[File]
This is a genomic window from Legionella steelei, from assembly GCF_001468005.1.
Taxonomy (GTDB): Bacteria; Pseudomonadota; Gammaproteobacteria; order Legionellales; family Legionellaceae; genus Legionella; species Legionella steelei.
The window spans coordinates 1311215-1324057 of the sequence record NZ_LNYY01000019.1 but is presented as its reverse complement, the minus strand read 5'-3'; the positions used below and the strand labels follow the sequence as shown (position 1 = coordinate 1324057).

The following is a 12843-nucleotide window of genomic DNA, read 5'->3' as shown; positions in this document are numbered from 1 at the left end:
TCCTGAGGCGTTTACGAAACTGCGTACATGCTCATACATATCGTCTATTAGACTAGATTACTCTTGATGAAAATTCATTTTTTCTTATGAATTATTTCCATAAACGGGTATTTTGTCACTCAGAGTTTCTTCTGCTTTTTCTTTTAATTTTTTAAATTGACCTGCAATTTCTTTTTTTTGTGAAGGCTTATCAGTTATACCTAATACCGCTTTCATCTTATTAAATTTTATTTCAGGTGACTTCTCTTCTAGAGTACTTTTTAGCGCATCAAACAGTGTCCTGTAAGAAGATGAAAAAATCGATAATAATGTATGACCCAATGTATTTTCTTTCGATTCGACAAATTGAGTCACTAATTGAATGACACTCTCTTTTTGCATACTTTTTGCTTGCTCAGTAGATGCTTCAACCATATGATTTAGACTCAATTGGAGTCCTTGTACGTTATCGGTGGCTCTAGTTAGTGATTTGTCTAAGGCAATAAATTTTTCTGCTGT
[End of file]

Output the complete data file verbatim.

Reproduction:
This is a genomic window from Legionella steelei, from assembly GCF_001468005.1.
Taxonomy (GTDB): Bacteria; Pseudomonadota; Gammaproteobacteria; order Legionellales; family Legionellaceae; genus Legionella; species Legionella steelei.
The window spans coordinates 1311215-1324057 of the sequence record NZ_LNYY01000019.1 but is presented as its reverse complement, the minus strand read 5'-3'; the positions used below and the strand labels follow the sequence as shown (position 1 = coordinate 1324057).

The following is a 12843-nucleotide window of genomic DNA, read 5'->3' as shown; positions in this document are numbered from 1 at the left end:
TCCTGAGGCGTTTACGAAACTGCGTACATGCTCATACATATCGTCTATTAGACTAGATTACTCTTGATGAAAATTCATTTTTTCTTATGAATTATTTCCATAAACGGGTATTTTGTCACTCAGAGTTTCTTCTGCTTTTTCTTTTAATTTTTTAAATTGACCTGCAATTTCTTTTTTTTGTGAAGGCTTATCAGTTATACCTAATACCGCTTTCATCTTATTAAATTTTATTTCAGGTGACTTCTCTTCTAGAGTACTTTTTAGCGCATCAAACAGTGTCCTGTAAGAAGATGAAAAAATCGATAATAATGTATGACCCAATGTATTTTCTTTCGATTCGACAAATTGAGTCACTAATTGAATGACACTCTCTTTTTGCATACTTTTTGCTTGCTCAGTAGATGCTTCAACCATATGATTTAGACTCAATTGGAGTCCTTGTACGTTATCGGTGGCTCTAGTTAGTGATTTGTCTAAGGCAATAAATTTTTCTGCTGT